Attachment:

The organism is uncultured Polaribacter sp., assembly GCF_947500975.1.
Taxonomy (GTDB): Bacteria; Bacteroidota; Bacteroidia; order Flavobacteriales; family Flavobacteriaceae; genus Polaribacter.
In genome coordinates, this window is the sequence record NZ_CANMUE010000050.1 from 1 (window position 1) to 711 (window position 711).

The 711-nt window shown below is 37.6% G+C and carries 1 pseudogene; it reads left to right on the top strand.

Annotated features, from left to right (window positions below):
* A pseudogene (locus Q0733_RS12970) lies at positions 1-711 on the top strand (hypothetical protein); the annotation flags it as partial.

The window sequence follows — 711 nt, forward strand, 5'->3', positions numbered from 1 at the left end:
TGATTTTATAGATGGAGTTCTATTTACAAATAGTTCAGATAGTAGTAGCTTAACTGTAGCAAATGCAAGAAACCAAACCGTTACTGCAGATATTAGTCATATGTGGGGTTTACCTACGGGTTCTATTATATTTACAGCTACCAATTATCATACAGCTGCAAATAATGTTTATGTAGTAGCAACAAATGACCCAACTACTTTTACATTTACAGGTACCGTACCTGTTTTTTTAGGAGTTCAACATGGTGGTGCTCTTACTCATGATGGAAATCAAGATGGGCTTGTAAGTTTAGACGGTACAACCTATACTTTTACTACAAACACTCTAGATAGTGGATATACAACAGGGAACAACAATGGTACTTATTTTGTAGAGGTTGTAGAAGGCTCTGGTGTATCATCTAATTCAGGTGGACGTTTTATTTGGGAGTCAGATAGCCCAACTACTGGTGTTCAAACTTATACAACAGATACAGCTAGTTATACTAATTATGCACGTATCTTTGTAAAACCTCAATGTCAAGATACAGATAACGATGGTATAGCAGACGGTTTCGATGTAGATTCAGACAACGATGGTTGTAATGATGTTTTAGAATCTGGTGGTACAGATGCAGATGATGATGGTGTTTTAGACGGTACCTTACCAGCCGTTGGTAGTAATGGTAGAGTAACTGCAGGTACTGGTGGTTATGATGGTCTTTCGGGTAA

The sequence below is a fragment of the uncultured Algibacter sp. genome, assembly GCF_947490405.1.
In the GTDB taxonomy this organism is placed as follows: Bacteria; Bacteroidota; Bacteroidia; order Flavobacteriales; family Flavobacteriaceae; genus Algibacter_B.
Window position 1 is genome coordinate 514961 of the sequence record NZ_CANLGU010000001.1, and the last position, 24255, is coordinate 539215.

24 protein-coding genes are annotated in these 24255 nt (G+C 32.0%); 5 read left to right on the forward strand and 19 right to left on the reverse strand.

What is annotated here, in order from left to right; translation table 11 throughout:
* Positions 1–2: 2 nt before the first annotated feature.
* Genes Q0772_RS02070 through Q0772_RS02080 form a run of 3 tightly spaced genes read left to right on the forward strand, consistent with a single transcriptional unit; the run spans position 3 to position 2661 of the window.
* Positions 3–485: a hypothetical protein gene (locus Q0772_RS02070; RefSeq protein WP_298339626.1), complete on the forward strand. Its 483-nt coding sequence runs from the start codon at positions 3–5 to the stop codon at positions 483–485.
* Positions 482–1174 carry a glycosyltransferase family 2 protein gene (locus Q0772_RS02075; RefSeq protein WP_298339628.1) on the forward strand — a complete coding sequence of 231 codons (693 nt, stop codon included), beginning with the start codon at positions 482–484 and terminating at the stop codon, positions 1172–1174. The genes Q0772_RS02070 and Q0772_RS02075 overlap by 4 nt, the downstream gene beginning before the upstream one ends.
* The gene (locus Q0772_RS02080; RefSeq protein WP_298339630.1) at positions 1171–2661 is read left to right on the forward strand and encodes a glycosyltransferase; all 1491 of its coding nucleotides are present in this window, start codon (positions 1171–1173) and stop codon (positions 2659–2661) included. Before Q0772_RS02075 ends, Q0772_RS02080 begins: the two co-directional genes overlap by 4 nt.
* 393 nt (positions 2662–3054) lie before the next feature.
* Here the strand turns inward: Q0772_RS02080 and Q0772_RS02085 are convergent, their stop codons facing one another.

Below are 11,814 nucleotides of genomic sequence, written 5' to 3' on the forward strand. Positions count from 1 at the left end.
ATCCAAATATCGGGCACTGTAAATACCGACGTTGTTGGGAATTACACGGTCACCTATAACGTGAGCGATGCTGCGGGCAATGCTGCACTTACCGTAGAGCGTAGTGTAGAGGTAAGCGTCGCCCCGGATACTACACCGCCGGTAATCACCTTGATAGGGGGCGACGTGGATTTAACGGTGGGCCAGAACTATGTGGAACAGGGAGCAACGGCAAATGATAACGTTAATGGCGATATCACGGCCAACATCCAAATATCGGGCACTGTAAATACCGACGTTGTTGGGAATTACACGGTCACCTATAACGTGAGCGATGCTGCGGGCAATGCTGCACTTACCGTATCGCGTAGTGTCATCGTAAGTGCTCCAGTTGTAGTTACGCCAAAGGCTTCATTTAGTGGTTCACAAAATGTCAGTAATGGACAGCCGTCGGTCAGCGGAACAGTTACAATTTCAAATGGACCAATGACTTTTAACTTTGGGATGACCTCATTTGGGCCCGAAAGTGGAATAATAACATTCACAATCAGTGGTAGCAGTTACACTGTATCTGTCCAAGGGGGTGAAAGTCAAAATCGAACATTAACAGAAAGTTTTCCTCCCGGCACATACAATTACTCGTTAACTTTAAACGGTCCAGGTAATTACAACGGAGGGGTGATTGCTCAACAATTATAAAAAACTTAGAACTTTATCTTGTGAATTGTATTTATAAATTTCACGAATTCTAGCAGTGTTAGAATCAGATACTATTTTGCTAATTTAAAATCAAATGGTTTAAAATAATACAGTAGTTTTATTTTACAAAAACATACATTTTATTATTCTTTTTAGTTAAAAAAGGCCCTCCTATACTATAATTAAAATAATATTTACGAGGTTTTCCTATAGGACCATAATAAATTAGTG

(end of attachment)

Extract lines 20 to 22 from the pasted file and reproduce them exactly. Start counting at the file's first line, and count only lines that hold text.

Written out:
* Here the strand turns inward: Q0772_RS02080 and Q0772_RS02085 are convergent, their stop codons facing one another.

Below are 11,814 nucleotides of genomic sequence, written 5' to 3' on the forward strand. Positions count from 1 at the left end.
ATCCAAATATCGGGCACTGTAAATACCGACGTTGTTGGGAATTACACGGTCACCTATAACGTGAGCGATGCTGCGGGCAATGCTGCACTTACCGTAGAGCGTAGTGTAGAGGTAAGCGTCGCCCCGGATACTACACCGCCGGTAATCACCTTGATAGGGGGCGACGTGGATTTAACGGTGGGCCAGAACTATGTGGAACAGGGAGCAACGGCAAATGATAACGTTAATGGCGATATCACGGCCAACATCCAAATATCGGGCACTGTAAATACCGACGTTGTTGGGAATTACACGGTCACCTATAACGTGAGCGATGCTGCGGGCAATGCTGCACTTACCGTATCGCGTAGTGTCATCGTAAGTGCTCCAGTTGTAGTTACGCCAAAGGCTTCATTTAGTGGTTCACAAAATGTCAGTAATGGACAGCCGTCGGTCAGCGGAACAGTTACAATTTCAAATGGACCAATGACTTTTAACTTTGGGATGACCTCATTTGGGCCCGAAAGTGGAATAATAACATTCACAATCAGTGGTAGCAGTTACACTGTATCTGTCCAAGGGGGTGAAAGTCAAAATCGAACATTAACAGAAAGTTTTCCTCCCGGCACATACAATTACTCGTTAACTTTAAACGGTCCAGGTAATTACAACGGAGGGGTGATTGCTCAACAATTATAAAAAACTTAGAACTTTATCTTGTGAATTGTATTTATAAATTTCACGAATTCTAGCAGTGTTAGAATCAGATACTATTTTGCTAATTTAAAATCAAATGGTTTAAAATAATACAGTAGTTTTATTTTACAAAAACATACATTTTATTATTCTTTTTAGTTAAAAAAGGCCCTCCTATACTATAATTAAAATAATATTTACGAGGTTTTCCTATAGGACCATAATAAATTAGTG